Open Page with Geoffrey Lehmann

January-February 2019, no. 408

Open Page with Geoffrey Lehmann

January-February 2019, no. 408

Where are you happiest?

At night I sit on the brick patio of a beach house at Currarong with a garden of flannel flowers and kangaroo paws. I listen to the ocean through a windbreak of low eucalypts and banksias, just a hundred paces away.

Are you a vivid dreamer?

In a recurring nightmare, I’m about to sit for a university exam in English or History. I haven’t been to any lectures and I can’t find the exam room.

Geoffrey Lehmann in the early 1960s (photograph by Diana Lehmann)Geoffrey Lehmann in the early 1960s (photograph by Diana Lehmann)

What is your favourite film?

Akira Kurosawa’s High and Low. I like almost everything from John Wayne westerns to musical comedy. Among long films I admire Claude Lanzmann’s Shoah and Béla Tarr’s Sátántangó.

And your favourite book?

C.K. Scott Moncrieff’s original translation of Marcel Proust’s In Search of Lost Time. It has a dinner party extending over a hundred pages where the conversation is about the etymology of French place names. In a wonderfully funny interlude, the host assumes that Baron de Charlus is of the lesser nobility. Terence Kilmartin’s ‘improvement’ of Moncrieff’s translation kills this incident. I once drafted a will for Proust’s second cousin.

Name the three people with whom you would most like to dine.

Virgil Thomson, Gertrude Stein, and Wallace Stevens. Thomson said that he and Stein ‘got along like a couple of Harvard boys’ while creating their opera Four Saints in Three Acts. Stevens, who attended the world première in his home town of Hartford, found their opera ‘most agreeable musically’, despite ‘numerous asses of the first water in the audience … people who walked around with cigarette holders a foot long, and so on’. I would serve Alice B. Toklas’s Chicken à la Comtadine, using my own home-made tomato jam.

Which word do you most dislike, and which would you like to see back in public usage?

My most disliked word is ‘intersectionality’. A dozen or so identity medals shine and jingle confusingly as this word is pronounced. There is no word I’d like to bring back. Finding new words matters more.

Who is your favourite author?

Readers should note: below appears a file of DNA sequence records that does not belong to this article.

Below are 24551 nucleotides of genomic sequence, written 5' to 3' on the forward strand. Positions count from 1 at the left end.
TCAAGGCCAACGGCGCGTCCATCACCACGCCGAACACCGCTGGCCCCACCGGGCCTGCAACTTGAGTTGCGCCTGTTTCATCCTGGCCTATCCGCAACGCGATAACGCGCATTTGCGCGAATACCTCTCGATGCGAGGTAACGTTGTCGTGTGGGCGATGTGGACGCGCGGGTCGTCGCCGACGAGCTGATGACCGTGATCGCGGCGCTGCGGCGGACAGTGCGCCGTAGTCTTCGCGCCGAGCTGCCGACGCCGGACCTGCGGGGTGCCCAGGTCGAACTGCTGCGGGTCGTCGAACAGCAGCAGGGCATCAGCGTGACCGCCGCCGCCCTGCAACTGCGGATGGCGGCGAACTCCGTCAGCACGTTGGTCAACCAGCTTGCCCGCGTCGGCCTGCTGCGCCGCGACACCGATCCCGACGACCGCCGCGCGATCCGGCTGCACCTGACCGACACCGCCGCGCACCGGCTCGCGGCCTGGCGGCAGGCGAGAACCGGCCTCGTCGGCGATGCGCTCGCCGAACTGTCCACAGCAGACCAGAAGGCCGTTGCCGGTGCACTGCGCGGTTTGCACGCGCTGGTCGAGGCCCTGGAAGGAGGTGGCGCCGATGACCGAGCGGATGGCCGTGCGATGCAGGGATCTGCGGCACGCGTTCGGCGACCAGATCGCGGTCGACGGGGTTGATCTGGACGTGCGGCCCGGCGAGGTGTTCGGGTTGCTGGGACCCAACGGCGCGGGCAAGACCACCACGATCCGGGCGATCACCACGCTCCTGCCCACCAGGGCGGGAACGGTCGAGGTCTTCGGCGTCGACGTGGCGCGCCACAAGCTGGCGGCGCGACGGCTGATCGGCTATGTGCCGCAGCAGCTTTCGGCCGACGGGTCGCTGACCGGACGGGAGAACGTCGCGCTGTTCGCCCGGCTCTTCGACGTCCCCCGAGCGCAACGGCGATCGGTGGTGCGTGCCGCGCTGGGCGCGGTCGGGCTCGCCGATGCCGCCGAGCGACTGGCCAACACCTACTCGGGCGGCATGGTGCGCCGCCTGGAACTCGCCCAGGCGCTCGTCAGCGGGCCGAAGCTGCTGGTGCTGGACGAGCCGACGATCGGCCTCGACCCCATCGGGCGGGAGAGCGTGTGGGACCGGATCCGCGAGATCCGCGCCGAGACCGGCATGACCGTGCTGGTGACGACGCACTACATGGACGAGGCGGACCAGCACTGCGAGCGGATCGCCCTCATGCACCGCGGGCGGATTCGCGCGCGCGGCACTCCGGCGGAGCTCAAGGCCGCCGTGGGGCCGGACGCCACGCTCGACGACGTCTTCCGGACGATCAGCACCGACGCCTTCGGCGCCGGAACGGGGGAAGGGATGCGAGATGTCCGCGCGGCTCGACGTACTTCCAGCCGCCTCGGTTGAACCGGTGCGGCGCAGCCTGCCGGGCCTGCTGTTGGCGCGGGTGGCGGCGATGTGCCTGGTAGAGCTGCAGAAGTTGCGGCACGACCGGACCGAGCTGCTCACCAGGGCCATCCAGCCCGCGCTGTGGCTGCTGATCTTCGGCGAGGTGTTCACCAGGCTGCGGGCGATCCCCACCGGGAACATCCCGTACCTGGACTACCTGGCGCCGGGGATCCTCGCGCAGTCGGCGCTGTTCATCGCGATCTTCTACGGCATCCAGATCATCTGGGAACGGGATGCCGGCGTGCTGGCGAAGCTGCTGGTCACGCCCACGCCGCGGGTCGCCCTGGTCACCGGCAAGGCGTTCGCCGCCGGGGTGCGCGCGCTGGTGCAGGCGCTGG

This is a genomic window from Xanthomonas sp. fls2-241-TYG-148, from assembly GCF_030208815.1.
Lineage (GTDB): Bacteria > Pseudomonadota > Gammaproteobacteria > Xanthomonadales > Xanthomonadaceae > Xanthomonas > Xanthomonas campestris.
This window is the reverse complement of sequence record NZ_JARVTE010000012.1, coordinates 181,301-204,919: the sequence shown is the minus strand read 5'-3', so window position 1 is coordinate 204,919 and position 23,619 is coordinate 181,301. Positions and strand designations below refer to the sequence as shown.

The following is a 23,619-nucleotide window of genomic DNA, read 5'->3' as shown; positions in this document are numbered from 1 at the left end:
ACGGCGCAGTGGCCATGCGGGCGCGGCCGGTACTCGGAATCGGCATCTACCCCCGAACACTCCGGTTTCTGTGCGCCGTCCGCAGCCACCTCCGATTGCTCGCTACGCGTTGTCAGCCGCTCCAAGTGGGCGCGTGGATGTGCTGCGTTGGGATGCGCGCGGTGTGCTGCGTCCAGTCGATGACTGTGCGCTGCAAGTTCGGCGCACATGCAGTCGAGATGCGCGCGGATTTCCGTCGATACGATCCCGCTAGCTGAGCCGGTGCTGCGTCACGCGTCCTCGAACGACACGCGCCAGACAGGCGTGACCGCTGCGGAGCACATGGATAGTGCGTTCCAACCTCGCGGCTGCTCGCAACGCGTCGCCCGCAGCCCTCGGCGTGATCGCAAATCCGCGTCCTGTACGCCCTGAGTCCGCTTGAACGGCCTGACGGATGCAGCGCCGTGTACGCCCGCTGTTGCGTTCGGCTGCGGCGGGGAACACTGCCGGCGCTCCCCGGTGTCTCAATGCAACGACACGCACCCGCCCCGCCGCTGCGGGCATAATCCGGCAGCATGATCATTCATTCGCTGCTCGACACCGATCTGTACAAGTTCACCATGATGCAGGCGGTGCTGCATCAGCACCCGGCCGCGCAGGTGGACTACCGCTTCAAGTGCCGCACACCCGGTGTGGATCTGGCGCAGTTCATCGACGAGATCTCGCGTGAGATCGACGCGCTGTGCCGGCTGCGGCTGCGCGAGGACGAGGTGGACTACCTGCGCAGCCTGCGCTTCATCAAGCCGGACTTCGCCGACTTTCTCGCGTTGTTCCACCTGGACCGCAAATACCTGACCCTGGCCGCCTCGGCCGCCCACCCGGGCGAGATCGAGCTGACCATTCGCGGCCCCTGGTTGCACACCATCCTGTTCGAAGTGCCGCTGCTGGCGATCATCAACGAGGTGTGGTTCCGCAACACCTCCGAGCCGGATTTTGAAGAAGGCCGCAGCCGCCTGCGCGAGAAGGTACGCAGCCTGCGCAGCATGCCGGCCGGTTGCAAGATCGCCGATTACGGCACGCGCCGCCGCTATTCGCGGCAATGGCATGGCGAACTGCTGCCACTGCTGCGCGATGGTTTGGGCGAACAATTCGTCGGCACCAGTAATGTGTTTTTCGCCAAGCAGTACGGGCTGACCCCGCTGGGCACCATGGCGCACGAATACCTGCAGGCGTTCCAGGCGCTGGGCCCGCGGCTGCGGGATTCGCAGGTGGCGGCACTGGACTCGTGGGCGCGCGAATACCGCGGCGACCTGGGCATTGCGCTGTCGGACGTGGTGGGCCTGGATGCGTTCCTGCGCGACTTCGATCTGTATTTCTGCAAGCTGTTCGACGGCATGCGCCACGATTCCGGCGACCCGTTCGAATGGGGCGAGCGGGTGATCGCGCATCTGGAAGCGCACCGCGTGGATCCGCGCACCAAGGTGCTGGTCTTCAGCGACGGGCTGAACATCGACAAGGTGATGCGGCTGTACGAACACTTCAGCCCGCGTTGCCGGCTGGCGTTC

Almost all ‘great’ novelists and many obscure ones.

And your favourite literary hero and heroine?

Maggie Verver in Henry James’s The Golden Bowl. Maggie preserves her marriage to a man she loves, though it takes nerves of steel to do it. Gore Vidal disparaged James’s novel as a victory of ‘force’ (i.e. money) over feeling. James had a more complicated mind than Vidal.

Which quality do you most admire in a writer?

Wordsworth, Dickinson, Kafka, Faulkner, Shakespeare, Calvino, and Cervantes are startlingly ‘new’. Henry James liked reading Whitman to Edith Wharton. Who could guess that James was a Whitman fan?

Which book influenced you most when you were young?

Thomas Mann’s Magic Mountain, when I was sixteen. The Jesuit Naphta’s attack on Settembrini’s liberal humanism shocked me. But my enthusiasm for enlightenment values survived.

Name an early literary idol or influence whom you no longer admire – or vice versa.

William Carlos Williams seemed too plain. Robert Gray convinced me otherwise.

What, if anything, impedes your writing?

Having nothing to say.

What do you think of the state of criticism?

Healthy, while it is still being written by literary hacks – I have been one.

And writers’ festivals?

The smaller are more enjoyable than the larger. 

Are artists valued in our society?

Yes.

What are you working on now?

Studying German at school and university, Rilke’s New Poems astonished me and became the main influence on my adolescent poetry. I have just completed Fifty Rilke Poems – translations of rhymed Rilke poems into rhymed English – mainly from his New Poems, which were written when he was at the height of his powers, before they went into decline with the much-lauded Duino Elegies.

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